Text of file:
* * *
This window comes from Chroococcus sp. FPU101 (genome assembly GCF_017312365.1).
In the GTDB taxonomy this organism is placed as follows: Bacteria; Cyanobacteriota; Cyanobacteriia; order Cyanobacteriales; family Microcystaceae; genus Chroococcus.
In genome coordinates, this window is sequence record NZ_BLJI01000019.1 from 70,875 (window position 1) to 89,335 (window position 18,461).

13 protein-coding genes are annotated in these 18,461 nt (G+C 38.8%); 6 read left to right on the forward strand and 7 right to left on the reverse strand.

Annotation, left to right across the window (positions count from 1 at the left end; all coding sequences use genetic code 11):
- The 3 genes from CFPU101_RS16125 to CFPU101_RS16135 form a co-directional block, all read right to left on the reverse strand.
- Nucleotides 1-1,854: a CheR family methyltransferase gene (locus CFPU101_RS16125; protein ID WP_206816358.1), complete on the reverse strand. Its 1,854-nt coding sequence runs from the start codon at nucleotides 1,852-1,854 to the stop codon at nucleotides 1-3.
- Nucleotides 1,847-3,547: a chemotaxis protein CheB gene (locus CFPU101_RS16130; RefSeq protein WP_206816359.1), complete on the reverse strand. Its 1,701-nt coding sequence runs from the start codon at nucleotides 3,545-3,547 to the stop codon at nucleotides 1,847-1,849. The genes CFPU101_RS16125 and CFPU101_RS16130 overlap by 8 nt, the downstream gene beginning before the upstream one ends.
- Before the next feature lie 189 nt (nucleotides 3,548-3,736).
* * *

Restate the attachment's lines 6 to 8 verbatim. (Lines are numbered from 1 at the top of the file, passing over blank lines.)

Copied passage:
- The 3 genes from CFPU101_RS16125 to CFPU101_RS16135 form a co-directional block, all read right to left on the reverse strand.
- Nucleotides 1-1,854: a CheR family methyltransferase gene (locus CFPU101_RS16125; protein ID WP_206816358.1), complete on the reverse strand. Its 1,854-nt coding sequence runs from the start codon at nucleotides 1,852-1,854 to the stop codon at nucleotides 1-3.
- Nucleotides 1,847-3,547: a chemotaxis protein CheB gene (locus CFPU101_RS16130; RefSeq protein WP_206816359.1), complete on the reverse strand. Its 1,701-nt coding sequence runs from the start codon at nucleotides 3,545-3,547 to the stop codon at nucleotides 1,847-1,849. The genes CFPU101_RS16125 and CFPU101_RS16130 overlap by 8 nt, the downstream gene beginning before the upstream one ends.